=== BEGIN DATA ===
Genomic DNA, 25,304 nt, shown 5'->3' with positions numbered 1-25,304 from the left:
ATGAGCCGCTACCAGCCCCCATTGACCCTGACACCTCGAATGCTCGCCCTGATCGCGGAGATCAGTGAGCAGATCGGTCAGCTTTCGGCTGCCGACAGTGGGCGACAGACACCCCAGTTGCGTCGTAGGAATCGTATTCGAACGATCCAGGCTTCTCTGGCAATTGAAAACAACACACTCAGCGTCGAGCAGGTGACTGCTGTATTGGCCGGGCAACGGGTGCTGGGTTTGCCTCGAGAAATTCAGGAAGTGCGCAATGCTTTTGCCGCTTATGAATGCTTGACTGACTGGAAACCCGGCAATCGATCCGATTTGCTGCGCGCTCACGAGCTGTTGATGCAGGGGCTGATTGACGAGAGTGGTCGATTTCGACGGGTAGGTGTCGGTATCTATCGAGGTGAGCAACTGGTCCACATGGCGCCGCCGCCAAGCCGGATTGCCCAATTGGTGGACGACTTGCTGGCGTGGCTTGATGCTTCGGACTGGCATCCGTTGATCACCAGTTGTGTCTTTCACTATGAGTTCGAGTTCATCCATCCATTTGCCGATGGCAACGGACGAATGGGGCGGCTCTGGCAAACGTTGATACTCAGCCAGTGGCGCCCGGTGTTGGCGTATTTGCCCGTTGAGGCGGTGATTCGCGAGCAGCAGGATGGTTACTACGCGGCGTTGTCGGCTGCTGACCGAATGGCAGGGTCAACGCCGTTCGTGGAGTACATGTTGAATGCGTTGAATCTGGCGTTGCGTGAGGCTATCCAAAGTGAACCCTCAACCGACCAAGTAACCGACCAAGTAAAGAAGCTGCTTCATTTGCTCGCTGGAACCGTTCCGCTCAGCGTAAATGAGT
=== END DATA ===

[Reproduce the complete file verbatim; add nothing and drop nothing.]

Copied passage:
Genomic DNA, 25,304 nt, shown 5'->3' with positions numbered 1-25,304 from the left:
ATGAGCCGCTACCAGCCCCCATTGACCCTGACACCTCGAATGCTCGCCCTGATCGCGGAGATCAGTGAGCAGATCGGTCAGCTTTCGGCTGCCGACAGTGGGCGACAGACACCCCAGTTGCGTCGTAGGAATCGTATTCGAACGATCCAGGCTTCTCTGGCAATTGAAAACAACACACTCAGCGTCGAGCAGGTGACTGCTGTATTGGCCGGGCAACGGGTGCTGGGTTTGCCTCGAGAAATTCAGGAAGTGCGCAATGCTTTTGCCGCTTATGAATGCTTGACTGACTGGAAACCCGGCAATCGATCCGATTTGCTGCGCGCTCACGAGCTGTTGATGCAGGGGCTGATTGACGAGAGTGGTCGATTTCGACGGGTAGGTGTCGGTATCTATCGAGGTGAGCAACTGGTCCACATGGCGCCGCCGCCAAGCCGGATTGCCCAATTGGTGGACGACTTGCTGGCGTGGCTTGATGCTTCGGACTGGCATCCGTTGATCACCAGTTGTGTCTTTCACTATGAGTTCGAGTTCATCCATCCATTTGCCGATGGCAACGGACGAATGGGGCGGCTCTGGCAAACGTTGATACTCAGCCAGTGGCGCCCGGTGTTGGCGTATTTGCCCGTTGAGGCGGTGATTCGCGAGCAGCAGGATGGTTACTACGCGGCGTTGTCGGCTGCTGACCGAATGGCAGGGTCAACGCCGTTCGTGGAGTACATGTTGAATGCGTTGAATCTGGCGTTGCGTGAGGCTATCCAAAGTGAACCCTCAACCGACCAAGTAACCGACCAAGTAAAGAAGCTGCTTCATTTGCTCGCTGGAACCGTTCCGCTCAGCGTAAATGAGT